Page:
Offering your toddler around six to eight drinks per day of about 100-120mls will keep your toddler well hydrated.  When toddlers do not drink enough they can suffer from dehydration, causing them to become lethargic and unresponsive and also constipation.

Choosing drinks to keep your toddler hydrated

  • Always offer your toddler drinks in beakers or cups, not bottles.
  • Water is the best drink in between meals; like other drinks, water quenches thirst and replenishes body fluid, but water is not damaging to teeth as sweet drinks are. Sucking slowly on sweet drinks in a bottle causes prolonged exposure of the teeth to sugar, making tooth decay more likely. By limiting any sugary drinks to mealtimes only, your toddler’s teeth will be protected.

Sweet drinks:

Sweet drinks

Advice for your toddler

Flavoured milks and yogurt drinks Less damaging to teeth than other sweet drinks because the calcium in the milk gives teeth some protection against dental decay
Fruit juices They can damage teeth and are not a necessary part of your toddler’s diet; vitamin C can be obtained from fruit and/or vegetables. If juices are used they should be diluted one part juice to 6-10 parts water
Fruit smoothies High in sugar and acidic. About 100-120ml could be served as an alternative to a sugar-containing pudding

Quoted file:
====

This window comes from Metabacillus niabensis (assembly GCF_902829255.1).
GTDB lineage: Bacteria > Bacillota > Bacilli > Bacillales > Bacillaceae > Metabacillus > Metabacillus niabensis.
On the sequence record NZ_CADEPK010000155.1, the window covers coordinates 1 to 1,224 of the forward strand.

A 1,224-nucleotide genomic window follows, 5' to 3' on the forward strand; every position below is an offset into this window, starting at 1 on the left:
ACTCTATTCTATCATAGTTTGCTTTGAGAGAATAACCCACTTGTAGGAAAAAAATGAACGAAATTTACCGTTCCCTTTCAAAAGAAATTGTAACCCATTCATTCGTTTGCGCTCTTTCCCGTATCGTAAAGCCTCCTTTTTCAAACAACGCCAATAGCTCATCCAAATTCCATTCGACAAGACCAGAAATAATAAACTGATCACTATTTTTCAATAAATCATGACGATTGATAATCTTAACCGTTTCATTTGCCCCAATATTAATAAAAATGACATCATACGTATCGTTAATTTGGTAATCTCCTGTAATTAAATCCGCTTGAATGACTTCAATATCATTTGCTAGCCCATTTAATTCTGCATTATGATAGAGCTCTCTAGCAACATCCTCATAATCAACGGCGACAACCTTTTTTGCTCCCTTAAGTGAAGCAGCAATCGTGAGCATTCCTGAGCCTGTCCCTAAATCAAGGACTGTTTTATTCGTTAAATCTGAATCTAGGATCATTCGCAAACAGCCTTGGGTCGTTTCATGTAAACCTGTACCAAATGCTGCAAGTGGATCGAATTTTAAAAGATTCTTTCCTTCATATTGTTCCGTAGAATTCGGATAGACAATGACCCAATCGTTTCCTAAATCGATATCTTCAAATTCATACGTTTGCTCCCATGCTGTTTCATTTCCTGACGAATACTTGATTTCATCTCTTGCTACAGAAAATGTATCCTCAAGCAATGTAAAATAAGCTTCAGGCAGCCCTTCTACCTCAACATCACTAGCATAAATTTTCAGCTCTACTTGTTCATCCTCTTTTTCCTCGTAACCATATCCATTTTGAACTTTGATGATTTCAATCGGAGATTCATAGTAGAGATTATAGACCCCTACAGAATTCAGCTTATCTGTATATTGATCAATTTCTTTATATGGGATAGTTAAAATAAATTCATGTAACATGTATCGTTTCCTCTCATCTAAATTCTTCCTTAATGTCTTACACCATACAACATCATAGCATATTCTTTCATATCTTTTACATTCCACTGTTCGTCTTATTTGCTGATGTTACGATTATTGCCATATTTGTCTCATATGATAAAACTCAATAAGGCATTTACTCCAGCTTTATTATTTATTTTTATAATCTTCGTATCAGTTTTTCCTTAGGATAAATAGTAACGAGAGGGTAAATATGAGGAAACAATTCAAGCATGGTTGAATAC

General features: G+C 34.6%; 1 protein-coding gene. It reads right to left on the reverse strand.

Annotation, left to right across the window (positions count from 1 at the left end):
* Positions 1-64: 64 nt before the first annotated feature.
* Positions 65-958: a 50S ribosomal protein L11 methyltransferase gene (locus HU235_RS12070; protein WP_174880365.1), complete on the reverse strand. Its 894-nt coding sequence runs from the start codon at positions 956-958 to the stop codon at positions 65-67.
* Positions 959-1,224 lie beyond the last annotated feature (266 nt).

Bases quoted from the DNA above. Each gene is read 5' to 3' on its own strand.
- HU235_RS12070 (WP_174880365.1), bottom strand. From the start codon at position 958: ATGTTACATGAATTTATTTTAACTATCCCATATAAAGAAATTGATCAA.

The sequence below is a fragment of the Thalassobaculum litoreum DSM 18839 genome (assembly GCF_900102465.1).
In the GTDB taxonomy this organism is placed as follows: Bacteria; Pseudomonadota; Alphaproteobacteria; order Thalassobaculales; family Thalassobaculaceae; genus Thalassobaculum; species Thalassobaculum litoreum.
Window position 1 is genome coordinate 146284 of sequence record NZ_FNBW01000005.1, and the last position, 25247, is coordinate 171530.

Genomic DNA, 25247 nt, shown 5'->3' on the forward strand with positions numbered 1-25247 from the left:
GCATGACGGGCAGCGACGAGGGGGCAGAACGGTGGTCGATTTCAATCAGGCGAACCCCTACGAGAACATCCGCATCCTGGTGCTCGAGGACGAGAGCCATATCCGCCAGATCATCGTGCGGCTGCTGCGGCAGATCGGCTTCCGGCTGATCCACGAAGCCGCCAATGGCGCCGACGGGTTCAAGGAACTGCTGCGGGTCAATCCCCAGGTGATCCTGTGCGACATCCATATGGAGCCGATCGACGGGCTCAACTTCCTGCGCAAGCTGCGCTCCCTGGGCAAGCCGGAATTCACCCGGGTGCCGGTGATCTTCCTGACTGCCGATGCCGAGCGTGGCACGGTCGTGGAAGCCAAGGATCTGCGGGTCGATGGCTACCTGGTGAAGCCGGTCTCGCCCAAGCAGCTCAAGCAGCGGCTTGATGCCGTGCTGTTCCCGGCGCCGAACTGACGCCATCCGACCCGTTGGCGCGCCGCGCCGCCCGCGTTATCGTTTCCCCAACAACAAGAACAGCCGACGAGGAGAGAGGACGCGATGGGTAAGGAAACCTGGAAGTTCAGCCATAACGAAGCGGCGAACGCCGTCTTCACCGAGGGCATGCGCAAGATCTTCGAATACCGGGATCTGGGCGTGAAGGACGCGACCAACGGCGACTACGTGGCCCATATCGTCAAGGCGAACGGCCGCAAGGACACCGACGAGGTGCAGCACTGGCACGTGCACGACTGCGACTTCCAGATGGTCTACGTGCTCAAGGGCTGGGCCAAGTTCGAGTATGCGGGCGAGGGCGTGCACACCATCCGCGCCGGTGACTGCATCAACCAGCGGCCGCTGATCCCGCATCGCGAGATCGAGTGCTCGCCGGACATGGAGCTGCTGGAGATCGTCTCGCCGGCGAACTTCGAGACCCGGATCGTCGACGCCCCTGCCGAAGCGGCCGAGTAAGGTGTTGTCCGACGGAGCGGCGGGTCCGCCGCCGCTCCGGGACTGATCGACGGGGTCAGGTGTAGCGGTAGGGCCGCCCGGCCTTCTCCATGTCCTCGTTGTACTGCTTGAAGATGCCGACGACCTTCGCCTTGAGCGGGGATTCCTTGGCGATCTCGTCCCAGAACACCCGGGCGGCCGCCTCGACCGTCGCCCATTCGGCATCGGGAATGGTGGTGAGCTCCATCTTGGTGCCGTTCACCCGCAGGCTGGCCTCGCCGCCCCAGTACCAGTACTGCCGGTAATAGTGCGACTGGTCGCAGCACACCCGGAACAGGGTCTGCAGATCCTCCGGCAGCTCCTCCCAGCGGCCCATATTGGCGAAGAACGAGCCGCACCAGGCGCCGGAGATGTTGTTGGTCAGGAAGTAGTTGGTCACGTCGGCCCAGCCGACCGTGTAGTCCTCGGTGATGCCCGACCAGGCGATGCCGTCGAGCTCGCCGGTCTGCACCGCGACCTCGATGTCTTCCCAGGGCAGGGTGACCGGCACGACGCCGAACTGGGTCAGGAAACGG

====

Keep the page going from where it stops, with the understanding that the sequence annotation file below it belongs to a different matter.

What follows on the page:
Squashes and fizzy sweet drinks Flavoured with sugar and/or sweeteners. They contain little or no nutrients and are acidic and can damage teeth
Diet and no added sugar drinks They are acidic and as potentially damaging to teeth as other sweet drinks
Tea and coffee Contain caffeine and are unsuitable for young children. Tea contains tannins that reduce the absorption of iron from food so should not be given at meal times. Herbal teas are suitable for your toddler, but if they are sweetened they should be limited as other sweet drinks are.

Milk

Whole cows’ milk can be given as drinks from when your child is one year old. However large volumes of milk will reduce their appetite for other foods that are higher in iron. Therefore if your toddler continues with large drinks of milk they are more likely to become iron deficient. About 100-120mls in a beaker or cup, not a bottle, is suitable as a drink.

From the age of two, semi-skimmed milk can be introduced to your toddler as a main milk drink, provided he/she is eating well, but whole milk is better because it contains more vitamin A.

Skimmed milk is not suitable for your toddler under five years of age because of its very low vitamin A content.

Formula milks are enriched with extra nutrients such as vitamin D and iron and can provide a more nutritious milk drink for your toddler if he/she doesn’t eat well.

For more information on how to encourage healthy eating, check out our the NowBaby toddler section.

There’s also further information on healthy eating for toddlers, including practical tips and advice on portion sizes, planning meals, and offering snacks and drinks on the Infant and Toddler Forum website.